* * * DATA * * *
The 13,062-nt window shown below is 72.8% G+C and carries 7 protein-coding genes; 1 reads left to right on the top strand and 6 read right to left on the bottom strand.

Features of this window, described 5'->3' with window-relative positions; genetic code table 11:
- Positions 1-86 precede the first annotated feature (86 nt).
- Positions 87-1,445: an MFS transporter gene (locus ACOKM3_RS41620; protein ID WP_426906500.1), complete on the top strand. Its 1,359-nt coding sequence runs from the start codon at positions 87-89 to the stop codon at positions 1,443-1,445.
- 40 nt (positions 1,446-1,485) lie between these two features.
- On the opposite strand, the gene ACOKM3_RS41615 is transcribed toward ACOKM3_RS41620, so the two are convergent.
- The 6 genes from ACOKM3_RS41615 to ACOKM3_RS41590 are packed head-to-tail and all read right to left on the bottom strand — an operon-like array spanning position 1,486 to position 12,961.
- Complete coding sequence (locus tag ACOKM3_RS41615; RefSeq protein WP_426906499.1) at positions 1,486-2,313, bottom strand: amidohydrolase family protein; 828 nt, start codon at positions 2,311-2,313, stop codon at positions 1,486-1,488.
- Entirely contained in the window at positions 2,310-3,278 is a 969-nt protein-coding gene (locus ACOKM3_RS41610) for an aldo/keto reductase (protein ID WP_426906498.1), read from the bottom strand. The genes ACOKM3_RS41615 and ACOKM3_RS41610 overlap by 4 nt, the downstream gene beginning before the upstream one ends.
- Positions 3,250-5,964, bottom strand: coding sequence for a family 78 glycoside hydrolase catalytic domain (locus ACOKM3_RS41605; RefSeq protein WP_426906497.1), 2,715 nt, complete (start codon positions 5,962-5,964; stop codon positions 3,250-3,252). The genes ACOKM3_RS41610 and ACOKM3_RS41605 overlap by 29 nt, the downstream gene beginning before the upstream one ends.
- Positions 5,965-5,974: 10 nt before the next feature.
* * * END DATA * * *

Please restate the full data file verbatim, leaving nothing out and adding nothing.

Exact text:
The 13,062-nt window shown below is 72.8% G+C and carries 7 protein-coding genes; 1 reads left to right on the top strand and 6 read right to left on the bottom strand.

Features of this window, described 5'->3' with window-relative positions; genetic code table 11:
- Positions 1-86 precede the first annotated feature (86 nt).
- Positions 87-1,445: an MFS transporter gene (locus ACOKM3_RS41620; protein ID WP_426906500.1), complete on the top strand. Its 1,359-nt coding sequence runs from the start codon at positions 87-89 to the stop codon at positions 1,443-1,445.
- 40 nt (positions 1,446-1,485) lie between these two features.
- On the opposite strand, the gene ACOKM3_RS41615 is transcribed toward ACOKM3_RS41620, so the two are convergent.
- The 6 genes from ACOKM3_RS41615 to ACOKM3_RS41590 are packed head-to-tail and all read right to left on the bottom strand — an operon-like array spanning position 1,486 to position 12,961.
- Complete coding sequence (locus tag ACOKM3_RS41615; RefSeq protein WP_426906499.1) at positions 1,486-2,313, bottom strand: amidohydrolase family protein; 828 nt, start codon at positions 2,311-2,313, stop codon at positions 1,486-1,488.
- Entirely contained in the window at positions 2,310-3,278 is a 969-nt protein-coding gene (locus ACOKM3_RS41610) for an aldo/keto reductase (protein ID WP_426906498.1), read from the bottom strand. The genes ACOKM3_RS41615 and ACOKM3_RS41610 overlap by 4 nt, the downstream gene beginning before the upstream one ends.
- Positions 3,250-5,964, bottom strand: coding sequence for a family 78 glycoside hydrolase catalytic domain (locus ACOKM3_RS41605; RefSeq protein WP_426906497.1), 2,715 nt, complete (start codon positions 5,962-5,964; stop codon positions 3,250-3,252). The genes ACOKM3_RS41610 and ACOKM3_RS41605 overlap by 29 nt, the downstream gene beginning before the upstream one ends.
- Positions 5,965-5,974: 10 nt before the next feature.